That's the view from behind the Mars rover called Opportunity. Tracks laid across the Martian landscape will be there for centuries. Things like that make me think. You're not surprised.
Centuries ago, Galileo peered at Mars through his telescope and declared that there were canals on the planet. He surmised that they were once waterways that had since dried up, and since, scientists have wondered if there was ever water on Mars. Reasonable men may differ.
So now, we have sent a robot to the planet to roam around and explore, leaving tire trails in its wake. Centuries from now, will astronomers be peering at Mars through their telescopes and wonder if ancient civilizations existed on Mars? Suppose records of life on Earth are destroyed by an asteroid or comet, like in the movies, and there is no record of us sending a probe to explore the planet. Wouldn't that make Galileo look even smarter?
Perhaps we're all just as intelligent as the time allows? Isn't that why we thought our parents were super-human when we were 8, but later saw them as doddering idiots, incapable of managing their own lives, let alone ours? That's the cosmos in microcosm.
Look back at your old high school yearbook photos or photographs of yourself as a youngster. You thought you were hip and attractive, didn't you? Now, you look like an incredible geek with giant hair and giant shoes, pants that are too tight and shirts with more colors than a rainbow. You thought nothing of it then, and might have been proud to march out the door looking like that in the quest for a mate. How foolish you were.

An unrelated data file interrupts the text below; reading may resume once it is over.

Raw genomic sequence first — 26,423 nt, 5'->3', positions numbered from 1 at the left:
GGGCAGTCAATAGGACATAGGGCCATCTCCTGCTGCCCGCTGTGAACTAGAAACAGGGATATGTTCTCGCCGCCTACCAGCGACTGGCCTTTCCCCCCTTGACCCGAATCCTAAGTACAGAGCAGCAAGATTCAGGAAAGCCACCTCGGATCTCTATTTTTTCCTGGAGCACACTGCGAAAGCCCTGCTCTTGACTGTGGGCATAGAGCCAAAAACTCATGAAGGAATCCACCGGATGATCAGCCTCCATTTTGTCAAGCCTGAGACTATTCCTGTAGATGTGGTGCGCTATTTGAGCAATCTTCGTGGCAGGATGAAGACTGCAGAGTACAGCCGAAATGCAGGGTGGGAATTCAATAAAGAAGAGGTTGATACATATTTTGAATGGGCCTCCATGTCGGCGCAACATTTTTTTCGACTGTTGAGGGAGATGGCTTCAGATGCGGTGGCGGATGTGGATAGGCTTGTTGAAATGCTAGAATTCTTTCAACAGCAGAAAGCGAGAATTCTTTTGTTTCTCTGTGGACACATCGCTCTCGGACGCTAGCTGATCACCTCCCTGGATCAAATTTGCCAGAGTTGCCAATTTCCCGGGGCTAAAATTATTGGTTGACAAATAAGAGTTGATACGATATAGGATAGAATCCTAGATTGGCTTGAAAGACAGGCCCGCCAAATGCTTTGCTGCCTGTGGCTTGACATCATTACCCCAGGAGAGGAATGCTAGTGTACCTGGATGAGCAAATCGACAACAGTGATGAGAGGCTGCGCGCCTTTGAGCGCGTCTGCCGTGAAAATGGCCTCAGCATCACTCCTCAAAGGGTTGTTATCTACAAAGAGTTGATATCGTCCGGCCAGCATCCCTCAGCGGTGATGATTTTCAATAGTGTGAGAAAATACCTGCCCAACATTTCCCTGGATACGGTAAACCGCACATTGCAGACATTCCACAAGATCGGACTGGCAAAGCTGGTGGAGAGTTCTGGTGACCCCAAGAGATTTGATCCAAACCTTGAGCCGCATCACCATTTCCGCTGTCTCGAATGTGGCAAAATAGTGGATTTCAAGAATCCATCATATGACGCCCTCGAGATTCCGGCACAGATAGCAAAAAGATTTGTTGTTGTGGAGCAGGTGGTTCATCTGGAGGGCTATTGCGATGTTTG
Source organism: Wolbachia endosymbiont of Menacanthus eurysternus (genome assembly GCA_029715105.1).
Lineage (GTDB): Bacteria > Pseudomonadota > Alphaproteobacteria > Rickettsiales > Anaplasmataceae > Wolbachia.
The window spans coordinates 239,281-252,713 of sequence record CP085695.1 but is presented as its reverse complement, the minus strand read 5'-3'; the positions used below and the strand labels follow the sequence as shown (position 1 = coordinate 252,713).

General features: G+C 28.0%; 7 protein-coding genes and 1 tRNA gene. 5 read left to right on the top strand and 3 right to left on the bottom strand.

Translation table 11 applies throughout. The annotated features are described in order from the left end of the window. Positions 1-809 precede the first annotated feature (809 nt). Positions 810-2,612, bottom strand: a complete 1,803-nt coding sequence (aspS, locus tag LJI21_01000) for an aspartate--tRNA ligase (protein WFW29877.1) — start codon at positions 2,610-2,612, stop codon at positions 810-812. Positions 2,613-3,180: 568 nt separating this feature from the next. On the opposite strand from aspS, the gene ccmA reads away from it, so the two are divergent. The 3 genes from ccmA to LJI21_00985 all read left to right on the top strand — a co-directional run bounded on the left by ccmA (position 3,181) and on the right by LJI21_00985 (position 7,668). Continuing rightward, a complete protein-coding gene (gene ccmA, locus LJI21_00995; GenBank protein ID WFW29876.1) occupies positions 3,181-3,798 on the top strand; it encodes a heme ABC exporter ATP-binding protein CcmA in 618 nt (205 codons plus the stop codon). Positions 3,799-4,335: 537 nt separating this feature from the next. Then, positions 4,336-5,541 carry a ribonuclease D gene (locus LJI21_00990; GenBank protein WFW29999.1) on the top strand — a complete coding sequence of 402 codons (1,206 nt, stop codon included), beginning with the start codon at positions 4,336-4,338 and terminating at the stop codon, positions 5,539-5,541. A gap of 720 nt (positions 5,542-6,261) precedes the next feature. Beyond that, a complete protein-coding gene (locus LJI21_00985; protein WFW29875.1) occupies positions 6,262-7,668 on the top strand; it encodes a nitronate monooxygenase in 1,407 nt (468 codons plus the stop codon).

What are the three things that have stood the test of time? Short haircuts, tan pants and white shirts. If you had invested in those in the 1970s and kept them until now, your look would only have changed based on your age. Otherwise, you'd look like everybody else. But you decided that tight designer jeans, bright nylon shirts and tall shoes were the order of the day. You bought them because you were a slave to fashion, and the desire to fit-in superseded your instincts. Maybe you thought you looked silly, or worse, you thought you looked hip. Either one is a path toward obsolescence, and seeing photos of yourself reminds you of how silly you were. Meanwhile, the "geeks" in the science club with their white shirts and tan pants are suddenly practical in your eyes. Strange.
The next time you're wandering the American Eagle store or perusing the racks of Aeropostale, ask yourself how you want to be seen in 20 years. Ask yourself if you'd like to have photos of your "pants on the ground" or your giant t-shirt left on your grandkid's Facebook page. I don't think you will. So, settle for the white shirt, tan pants and black shoes. Some things never make you look silly.
That's what I think about when I see a photo from a robot on Mars.